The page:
Consumer Confidence Improves, But Jobs Numbers Hard to Predict

byJohn Zappe

It’s numbers week in the U.S. again. The time of the month when the official government employment data makes its appearance, influencing stock markets worldwide, and corporate hiring decisions nationally.

Predictions of what Friday’s labor report from the U.S. Bureau of Labor Statistics will show are already beginning to appear. A Dow Jones Newswire survey of economists says that on average they expect the U.S. to have lost 110,000 jobs during August. That’s mostly due to the continuing layoff of temporary Census workers.

Because of the massive Census hiring, analysts have been paying closer attention to developments in private sector hiring. In July, the BLS said 71,000 non-government jobs were created, though the Census layoffs resulted in a total loss of 141,000 jobs. (Both those numbers are likely to be adjusted in the Friday release.)

Tomorrow (today), we get a preview of what may be in store when ADP releases its National Employment Report. The payroll processor uses its data to estimate the monthly change in private sector employment. While the numbers are usually lower than the government’s, they tend to accurately predict whether jobs were added or lost.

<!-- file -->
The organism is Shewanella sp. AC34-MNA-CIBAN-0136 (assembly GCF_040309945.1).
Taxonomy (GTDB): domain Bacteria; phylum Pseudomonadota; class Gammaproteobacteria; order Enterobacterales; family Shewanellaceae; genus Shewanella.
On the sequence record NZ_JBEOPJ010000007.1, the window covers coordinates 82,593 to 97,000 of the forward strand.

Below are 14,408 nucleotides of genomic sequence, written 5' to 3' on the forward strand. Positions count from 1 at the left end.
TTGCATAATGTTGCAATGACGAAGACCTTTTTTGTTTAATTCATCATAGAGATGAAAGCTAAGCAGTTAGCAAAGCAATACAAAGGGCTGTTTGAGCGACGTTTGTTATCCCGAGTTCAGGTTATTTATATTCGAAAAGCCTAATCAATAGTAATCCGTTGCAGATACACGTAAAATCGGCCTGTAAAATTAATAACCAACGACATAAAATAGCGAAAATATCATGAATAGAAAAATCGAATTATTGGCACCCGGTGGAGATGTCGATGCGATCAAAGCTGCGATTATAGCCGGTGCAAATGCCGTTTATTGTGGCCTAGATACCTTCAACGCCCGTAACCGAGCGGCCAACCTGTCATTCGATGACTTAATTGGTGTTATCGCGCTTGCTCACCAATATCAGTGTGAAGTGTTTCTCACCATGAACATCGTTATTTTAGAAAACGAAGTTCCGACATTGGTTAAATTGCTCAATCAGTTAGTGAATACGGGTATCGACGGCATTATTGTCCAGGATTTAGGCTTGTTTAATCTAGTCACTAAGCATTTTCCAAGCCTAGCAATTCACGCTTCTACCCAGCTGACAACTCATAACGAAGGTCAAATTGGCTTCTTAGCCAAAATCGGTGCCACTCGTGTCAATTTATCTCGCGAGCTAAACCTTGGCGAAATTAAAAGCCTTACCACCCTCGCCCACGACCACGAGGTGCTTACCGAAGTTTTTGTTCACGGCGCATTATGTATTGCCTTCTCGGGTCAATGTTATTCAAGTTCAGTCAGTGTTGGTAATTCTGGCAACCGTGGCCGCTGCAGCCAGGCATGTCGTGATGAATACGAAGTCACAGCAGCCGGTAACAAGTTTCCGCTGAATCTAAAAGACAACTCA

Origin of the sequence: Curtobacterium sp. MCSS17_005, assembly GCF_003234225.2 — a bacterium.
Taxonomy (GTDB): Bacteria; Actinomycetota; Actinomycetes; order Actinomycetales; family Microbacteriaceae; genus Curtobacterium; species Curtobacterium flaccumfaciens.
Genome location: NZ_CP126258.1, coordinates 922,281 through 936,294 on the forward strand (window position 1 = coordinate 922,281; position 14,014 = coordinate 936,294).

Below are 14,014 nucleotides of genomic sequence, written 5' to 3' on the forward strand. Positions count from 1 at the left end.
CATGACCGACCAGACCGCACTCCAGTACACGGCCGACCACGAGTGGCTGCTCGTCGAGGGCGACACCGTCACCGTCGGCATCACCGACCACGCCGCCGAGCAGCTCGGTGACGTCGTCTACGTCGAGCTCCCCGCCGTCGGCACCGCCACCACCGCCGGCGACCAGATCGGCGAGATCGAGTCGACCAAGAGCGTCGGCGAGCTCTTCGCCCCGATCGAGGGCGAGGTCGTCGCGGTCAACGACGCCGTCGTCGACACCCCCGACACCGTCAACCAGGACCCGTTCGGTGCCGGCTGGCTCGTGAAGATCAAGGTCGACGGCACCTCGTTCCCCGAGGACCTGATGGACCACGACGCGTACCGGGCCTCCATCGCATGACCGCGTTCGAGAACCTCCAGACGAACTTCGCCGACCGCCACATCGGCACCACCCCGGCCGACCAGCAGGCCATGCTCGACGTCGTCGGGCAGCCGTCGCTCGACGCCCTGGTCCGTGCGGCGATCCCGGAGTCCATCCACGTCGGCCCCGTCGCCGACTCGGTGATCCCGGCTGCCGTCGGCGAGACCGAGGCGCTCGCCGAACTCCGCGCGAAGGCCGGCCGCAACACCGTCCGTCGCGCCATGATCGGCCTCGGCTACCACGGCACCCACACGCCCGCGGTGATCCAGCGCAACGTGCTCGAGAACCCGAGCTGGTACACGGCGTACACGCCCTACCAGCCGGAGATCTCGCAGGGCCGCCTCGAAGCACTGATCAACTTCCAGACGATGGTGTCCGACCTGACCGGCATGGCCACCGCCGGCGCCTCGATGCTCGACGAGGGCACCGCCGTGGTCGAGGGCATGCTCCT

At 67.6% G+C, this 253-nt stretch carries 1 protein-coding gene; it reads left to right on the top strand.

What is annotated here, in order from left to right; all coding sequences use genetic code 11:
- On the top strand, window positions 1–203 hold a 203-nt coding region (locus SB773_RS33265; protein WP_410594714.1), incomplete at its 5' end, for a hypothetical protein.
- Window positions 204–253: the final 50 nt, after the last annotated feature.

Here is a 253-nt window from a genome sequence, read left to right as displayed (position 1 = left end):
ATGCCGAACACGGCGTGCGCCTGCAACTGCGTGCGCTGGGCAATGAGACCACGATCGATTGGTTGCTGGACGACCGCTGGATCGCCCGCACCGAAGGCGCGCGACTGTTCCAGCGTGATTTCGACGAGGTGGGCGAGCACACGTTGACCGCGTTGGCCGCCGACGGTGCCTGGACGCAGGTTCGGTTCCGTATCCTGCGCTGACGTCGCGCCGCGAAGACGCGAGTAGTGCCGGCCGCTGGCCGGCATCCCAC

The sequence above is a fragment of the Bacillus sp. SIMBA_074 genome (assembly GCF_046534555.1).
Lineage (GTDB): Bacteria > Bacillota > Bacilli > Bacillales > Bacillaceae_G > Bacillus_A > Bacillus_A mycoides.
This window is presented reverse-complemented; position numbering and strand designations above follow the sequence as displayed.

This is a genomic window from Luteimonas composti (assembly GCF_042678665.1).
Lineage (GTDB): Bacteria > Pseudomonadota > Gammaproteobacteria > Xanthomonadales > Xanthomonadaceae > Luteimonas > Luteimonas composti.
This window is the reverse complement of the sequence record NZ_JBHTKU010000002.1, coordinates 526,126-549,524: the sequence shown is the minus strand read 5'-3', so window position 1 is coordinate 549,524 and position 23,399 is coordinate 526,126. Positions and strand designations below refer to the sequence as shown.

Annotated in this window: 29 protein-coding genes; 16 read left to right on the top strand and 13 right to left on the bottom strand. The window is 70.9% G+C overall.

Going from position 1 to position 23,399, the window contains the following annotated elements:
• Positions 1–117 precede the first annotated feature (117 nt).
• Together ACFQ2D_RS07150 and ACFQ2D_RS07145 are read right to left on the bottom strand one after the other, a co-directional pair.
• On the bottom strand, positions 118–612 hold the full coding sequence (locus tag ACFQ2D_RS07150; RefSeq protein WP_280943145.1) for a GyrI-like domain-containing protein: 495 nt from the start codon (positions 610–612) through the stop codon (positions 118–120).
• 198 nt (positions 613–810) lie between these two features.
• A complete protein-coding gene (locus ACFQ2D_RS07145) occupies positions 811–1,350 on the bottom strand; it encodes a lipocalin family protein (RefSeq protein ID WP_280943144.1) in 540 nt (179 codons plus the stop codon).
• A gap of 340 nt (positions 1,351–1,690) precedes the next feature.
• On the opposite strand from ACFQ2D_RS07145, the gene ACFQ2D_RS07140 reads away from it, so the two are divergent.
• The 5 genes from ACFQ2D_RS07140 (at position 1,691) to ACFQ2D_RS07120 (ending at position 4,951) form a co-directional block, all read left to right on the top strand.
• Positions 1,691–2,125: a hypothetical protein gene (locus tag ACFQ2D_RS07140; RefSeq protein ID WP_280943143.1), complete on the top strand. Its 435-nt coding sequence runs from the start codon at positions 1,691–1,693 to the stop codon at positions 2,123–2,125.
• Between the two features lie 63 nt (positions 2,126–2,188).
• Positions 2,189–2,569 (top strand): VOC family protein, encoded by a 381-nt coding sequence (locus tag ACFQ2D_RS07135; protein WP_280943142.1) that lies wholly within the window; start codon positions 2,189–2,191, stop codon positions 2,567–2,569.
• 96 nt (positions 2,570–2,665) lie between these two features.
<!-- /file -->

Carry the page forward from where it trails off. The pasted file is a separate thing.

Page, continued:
It’s numbers week in the U.S. again. The time of the month when the official government employment data makes its appearance, influencing stock markets worldwide, and corporate hiring decisions nationally.

Predictions of what Friday’s labor report from the U.S. Bureau of Labor Statistics will show are already beginning to appear. A Dow Jones Newswire survey of economists says that on average they expect the U.S. to have lost 110,000 jobs during August. That’s mostly due to the continuing layoff of temporary Census workers.

Because of the massive Census hiring, analysts have been paying closer attention to developments in private sector hiring. In July, the BLS said 71,000 non-government jobs were created, though the Census layoffs resulted in a total loss of 141,000 jobs. (Both those numbers are likely to be adjusted in the Friday release.)

Tomorrow (today), we get a preview of what may be in store when ADP releases its National Employment Report. The payroll processor uses its data to estimate the monthly change in private sector employment. While the numbers are usually lower than the government’s, they tend to accurately predict whether jobs were added or lost. Leer más “Consumer Confidence Improves, But Jobs Numbers Hard to Predict”